The Remote Sensing Hyperspectral Engine (RSHE) is a special-purpose, portable computer that performs high-performance processing of hyperspectral image data collected by a remote-sensing optoelectronic apparatus. Typically, the remote-sensing apparatus is airborne or spaceborne, the images are of terrain, and the purpose of collecting and analyzing the image data is to estimate the spatially varying abundances of materials of interest. Remote-sensing applications in which the RSHE could prove beneficial include assessment of crops, exploration for minerals, identification of military targets, urban-planning studies, environmental assessment, and large-area search-and- rescue operations.

This system is designed to perform the overall functions of (1) extracting a spectral signature of each pixel from the data for a given image and (2) processing the spectral signatures of the pixels to unmix the superimposed spectra of different materials and thereby obtain estimates of the abundances of materials in each pixel of the image. What distinguishes this system from other such systems are the specifics of its implementation in hardware and software. The hardware comprises mostly commercial off-the-shelf modules and assemblies chosen to afford the required computational capabilities while fitting in an ultracompact package. The most notable aspect of this system is software that processes hyperspectral image data robustly and efficiently and provides enhanced means for displaying and otherwise using the results of processing to facilitate understanding of images.

The software performs so many advanced functions that it must suffice to list only a few of them here:

  • The hyperspectral image data are processed by using a Universal Robust Filtering (URF) Software Package (a commercial product developed by the American GNC Corp.) coupled with an optimization algorithm to iteratively search through the space of candidate solutions. Because an optimization algorithm that starts from a tabula rasa involves many iterations and thus is inherently time-consuming, this system takes advantage of the existing correlation between neighboring pixels to reduce the amount of search needed. After obtaining the solution for the first pixel by using the optimization algorithm, the solutions for the rest of the pixels are derived from the computationally efficient robust filtering algorithm.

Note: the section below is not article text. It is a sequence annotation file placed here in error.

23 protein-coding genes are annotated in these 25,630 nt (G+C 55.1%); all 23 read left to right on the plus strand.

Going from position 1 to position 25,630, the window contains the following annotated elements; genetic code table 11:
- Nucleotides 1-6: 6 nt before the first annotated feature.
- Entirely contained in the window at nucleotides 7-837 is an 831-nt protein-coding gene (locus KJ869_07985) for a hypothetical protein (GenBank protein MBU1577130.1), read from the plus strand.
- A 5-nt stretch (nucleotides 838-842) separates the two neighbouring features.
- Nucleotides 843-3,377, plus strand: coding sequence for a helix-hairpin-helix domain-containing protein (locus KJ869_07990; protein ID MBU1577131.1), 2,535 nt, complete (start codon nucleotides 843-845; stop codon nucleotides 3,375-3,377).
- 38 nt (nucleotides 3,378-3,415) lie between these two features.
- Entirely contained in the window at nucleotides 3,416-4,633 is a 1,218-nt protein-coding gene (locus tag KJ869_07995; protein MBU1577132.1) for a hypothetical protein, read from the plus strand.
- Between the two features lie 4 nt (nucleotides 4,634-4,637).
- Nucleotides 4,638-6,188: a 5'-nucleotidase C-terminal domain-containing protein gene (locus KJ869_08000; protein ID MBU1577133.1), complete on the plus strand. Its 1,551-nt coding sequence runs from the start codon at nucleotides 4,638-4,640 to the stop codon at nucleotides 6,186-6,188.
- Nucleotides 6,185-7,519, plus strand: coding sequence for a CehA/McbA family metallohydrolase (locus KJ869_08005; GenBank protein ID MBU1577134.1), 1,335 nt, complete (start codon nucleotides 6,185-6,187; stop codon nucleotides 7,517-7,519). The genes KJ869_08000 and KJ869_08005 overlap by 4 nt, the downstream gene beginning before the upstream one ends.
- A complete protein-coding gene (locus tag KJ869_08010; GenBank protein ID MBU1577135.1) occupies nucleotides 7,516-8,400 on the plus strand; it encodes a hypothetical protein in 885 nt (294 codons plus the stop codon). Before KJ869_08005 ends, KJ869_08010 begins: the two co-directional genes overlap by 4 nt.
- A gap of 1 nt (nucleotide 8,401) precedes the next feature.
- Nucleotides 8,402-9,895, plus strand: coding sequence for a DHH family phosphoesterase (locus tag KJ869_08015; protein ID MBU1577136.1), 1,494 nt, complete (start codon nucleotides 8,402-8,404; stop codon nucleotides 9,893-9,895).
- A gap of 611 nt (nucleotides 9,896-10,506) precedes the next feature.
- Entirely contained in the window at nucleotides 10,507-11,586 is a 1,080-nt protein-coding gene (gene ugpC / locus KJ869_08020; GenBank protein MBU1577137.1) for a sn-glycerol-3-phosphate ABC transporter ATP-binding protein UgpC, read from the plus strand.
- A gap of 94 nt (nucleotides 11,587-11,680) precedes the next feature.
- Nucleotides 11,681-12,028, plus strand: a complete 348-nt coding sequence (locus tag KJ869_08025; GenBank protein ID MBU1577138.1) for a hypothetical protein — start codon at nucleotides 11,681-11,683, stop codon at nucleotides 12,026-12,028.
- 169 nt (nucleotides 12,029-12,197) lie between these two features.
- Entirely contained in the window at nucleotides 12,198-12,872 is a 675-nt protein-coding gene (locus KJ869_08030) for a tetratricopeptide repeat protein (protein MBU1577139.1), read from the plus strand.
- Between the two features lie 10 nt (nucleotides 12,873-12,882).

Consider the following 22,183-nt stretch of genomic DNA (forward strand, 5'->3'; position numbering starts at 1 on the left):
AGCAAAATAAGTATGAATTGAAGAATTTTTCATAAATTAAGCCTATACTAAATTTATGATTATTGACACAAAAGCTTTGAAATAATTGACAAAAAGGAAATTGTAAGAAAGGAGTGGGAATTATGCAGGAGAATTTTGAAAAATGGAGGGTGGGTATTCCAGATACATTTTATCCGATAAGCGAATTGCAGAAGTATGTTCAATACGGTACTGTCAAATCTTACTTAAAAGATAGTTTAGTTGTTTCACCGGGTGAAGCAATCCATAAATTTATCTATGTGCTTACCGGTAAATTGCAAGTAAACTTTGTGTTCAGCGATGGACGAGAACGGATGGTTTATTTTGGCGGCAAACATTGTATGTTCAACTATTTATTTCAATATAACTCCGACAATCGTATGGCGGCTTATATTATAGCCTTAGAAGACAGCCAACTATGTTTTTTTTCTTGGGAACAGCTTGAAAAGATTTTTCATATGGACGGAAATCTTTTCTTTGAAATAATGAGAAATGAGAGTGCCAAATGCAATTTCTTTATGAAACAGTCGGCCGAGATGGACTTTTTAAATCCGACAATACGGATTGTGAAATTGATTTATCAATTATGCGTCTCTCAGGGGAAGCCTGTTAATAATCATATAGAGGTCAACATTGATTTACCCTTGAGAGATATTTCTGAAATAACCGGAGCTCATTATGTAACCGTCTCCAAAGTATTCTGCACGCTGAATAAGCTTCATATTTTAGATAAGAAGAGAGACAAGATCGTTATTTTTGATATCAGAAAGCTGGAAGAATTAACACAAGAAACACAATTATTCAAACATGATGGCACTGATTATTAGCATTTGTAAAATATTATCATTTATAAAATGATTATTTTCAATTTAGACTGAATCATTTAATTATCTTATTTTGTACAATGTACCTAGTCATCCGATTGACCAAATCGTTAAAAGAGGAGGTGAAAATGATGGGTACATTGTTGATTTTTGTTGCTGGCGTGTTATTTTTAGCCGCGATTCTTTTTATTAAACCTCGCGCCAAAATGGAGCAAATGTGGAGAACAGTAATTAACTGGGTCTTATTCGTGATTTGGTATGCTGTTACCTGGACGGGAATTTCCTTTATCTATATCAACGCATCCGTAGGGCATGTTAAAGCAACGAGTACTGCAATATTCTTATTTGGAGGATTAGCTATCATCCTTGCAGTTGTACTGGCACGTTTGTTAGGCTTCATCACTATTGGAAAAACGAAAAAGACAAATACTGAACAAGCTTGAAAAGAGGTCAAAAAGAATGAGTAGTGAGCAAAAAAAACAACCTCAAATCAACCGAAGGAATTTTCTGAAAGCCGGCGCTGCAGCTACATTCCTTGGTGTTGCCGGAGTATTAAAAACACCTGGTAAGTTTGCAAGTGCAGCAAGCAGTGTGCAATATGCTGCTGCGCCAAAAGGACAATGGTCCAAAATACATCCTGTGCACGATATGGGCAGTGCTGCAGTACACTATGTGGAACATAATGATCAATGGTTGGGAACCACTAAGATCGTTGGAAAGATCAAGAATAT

• The robust nonlinear spatial filter includes the applicable measurement equations and an extended Kalman filter. Constraints on the abundances of the materials of interest, expressed through mathematical models, are incorporated into the filter. Thus, the abundance-unmixing problem is transformed into an augmented, nonlinear filtering problem that is solvable by use of nonlinear, extended Kalman filtering techniques.
  • Each material of interest is represented in a reference library of spectral signatures that have been processed into orthonormal basis vectors.
  • Identification of materials of interest involves the use of a fuzzy neural network to correlate preprocessed hyperspectral image data with orthonormal reference-signature vectors.
  • The graphical user interface facilitates the initiation of processing, retrieval of images, and display of image data. For example, one can choose N monochrome two-dimensional displays for N materials of interest; the brightness of each pixel of one of the images is an indication of the abundance of the material in question at the pixel location.

This work was done by American GNC Corp. for Stennis Space Center.

In accordance with Public Law 96-517, the contractor has elected to retain title to this invention. Inquiries concerning rights for its commercial use should be addressed to

American GNC Corp.
888 Easy Street
Simi Valley, CA 93065

Refer to SSC-00138, volume and number of this NASA Tech Briefs issue, and the page number.

Photonics Tech Briefs Magazine

This article first appeared in the January, 2002 issue of Photonics Tech Briefs Magazine.

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